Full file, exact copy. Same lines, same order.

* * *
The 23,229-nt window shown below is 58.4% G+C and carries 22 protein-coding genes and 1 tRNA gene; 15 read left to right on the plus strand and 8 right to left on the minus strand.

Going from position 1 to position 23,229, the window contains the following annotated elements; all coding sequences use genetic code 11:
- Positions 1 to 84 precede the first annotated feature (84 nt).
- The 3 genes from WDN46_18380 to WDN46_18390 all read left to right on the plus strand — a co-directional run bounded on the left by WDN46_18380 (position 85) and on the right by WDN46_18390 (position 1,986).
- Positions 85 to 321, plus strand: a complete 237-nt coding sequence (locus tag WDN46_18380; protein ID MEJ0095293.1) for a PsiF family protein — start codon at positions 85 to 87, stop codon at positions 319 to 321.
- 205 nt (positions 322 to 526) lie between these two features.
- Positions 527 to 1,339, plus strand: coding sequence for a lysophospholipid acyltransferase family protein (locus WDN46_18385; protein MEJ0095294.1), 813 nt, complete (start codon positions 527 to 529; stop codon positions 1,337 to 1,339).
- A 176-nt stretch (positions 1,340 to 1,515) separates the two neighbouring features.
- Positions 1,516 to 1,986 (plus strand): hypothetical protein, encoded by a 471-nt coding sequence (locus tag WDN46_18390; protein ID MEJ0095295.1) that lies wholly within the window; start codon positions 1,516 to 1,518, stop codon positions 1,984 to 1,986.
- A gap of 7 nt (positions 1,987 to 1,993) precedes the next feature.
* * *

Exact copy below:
The 23,229-nt window shown below is 58.4% G+C and carries 22 protein-coding genes and 1 tRNA gene; 15 read left to right on the plus strand and 8 right to left on the minus strand.

Going from position 1 to position 23,229, the window contains the following annotated elements; all coding sequences use genetic code 11:
- Positions 1 to 84 precede the first annotated feature (84 nt).
- The 3 genes from WDN46_18380 to WDN46_18390 all read left to right on the plus strand — a co-directional run bounded on the left by WDN46_18380 (position 85) and on the right by WDN46_18390 (position 1,986).
- Positions 85 to 321, plus strand: a complete 237-nt coding sequence (locus tag WDN46_18380; protein ID MEJ0095293.1) for a PsiF family protein — start codon at positions 85 to 87, stop codon at positions 319 to 321.
- 205 nt (positions 322 to 526) lie between these two features.
- Positions 527 to 1,339, plus strand: coding sequence for a lysophospholipid acyltransferase family protein (locus WDN46_18385; protein MEJ0095294.1), 813 nt, complete (start codon positions 527 to 529; stop codon positions 1,337 to 1,339).
- A 176-nt stretch (positions 1,340 to 1,515) separates the two neighbouring features.
- Positions 1,516 to 1,986 (plus strand): hypothetical protein, encoded by a 471-nt coding sequence (locus tag WDN46_18390; protein ID MEJ0095295.1) that lies wholly within the window; start codon positions 1,516 to 1,518, stop codon positions 1,984 to 1,986.
- A gap of 7 nt (positions 1,987 to 1,993) precedes the next feature.